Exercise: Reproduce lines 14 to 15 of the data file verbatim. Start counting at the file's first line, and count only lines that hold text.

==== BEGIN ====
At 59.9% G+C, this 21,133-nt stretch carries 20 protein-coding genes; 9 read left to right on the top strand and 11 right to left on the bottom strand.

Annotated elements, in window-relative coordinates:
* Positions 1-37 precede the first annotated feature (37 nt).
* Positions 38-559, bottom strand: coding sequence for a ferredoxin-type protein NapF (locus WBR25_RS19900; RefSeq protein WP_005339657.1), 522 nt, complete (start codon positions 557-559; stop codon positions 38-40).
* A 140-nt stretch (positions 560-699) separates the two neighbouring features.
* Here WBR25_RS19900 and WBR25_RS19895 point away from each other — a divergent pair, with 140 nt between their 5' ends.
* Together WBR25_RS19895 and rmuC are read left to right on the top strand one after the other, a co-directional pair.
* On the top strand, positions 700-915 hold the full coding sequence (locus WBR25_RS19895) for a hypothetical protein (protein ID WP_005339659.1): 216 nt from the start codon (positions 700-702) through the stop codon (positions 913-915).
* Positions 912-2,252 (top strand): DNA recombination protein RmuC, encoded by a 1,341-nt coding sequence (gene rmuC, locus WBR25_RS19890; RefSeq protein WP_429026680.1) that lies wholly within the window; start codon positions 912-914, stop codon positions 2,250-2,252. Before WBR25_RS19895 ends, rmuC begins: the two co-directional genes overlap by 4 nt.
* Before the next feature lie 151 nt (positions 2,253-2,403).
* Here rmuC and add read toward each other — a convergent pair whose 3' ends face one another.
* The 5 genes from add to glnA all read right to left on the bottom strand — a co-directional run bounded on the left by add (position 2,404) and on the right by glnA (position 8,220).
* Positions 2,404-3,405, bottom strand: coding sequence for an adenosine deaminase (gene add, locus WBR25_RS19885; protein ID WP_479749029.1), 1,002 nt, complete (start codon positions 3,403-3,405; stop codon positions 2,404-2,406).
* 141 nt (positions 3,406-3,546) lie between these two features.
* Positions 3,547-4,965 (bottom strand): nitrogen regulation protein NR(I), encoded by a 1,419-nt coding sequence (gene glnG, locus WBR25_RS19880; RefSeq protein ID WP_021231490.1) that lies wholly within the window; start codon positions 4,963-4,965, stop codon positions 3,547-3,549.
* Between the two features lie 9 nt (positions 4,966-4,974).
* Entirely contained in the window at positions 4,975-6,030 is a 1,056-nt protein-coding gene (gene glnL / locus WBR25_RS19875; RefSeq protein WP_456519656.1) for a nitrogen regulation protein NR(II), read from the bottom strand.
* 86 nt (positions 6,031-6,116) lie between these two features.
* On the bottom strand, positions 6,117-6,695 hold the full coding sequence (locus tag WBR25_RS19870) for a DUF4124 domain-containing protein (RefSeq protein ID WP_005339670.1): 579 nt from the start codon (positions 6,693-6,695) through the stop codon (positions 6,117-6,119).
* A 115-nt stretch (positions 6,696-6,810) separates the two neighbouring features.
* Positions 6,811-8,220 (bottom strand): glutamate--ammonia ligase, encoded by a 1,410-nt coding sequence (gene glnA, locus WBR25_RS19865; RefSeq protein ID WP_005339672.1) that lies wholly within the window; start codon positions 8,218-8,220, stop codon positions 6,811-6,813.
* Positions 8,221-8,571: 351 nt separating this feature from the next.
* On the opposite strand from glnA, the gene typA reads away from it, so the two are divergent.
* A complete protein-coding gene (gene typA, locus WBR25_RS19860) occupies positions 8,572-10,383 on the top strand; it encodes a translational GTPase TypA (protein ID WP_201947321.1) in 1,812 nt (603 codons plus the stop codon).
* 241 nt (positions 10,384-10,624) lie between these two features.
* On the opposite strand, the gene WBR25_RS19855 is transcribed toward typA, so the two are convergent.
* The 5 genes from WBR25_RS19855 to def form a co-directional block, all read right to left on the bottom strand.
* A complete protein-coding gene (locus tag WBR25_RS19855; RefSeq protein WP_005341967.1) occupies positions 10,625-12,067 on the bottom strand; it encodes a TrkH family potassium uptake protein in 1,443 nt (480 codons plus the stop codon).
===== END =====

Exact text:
* 141 nt (positions 3,406-3,546) lie between these two features.
* Positions 3,547-4,965 (bottom strand): nitrogen regulation protein NR(I), encoded by a 1,419-nt coding sequence (gene glnG, locus WBR25_RS19880; RefSeq protein ID WP_021231490.1) that lies wholly within the window; start codon positions 4,963-4,965, stop codon positions 3,547-3,549.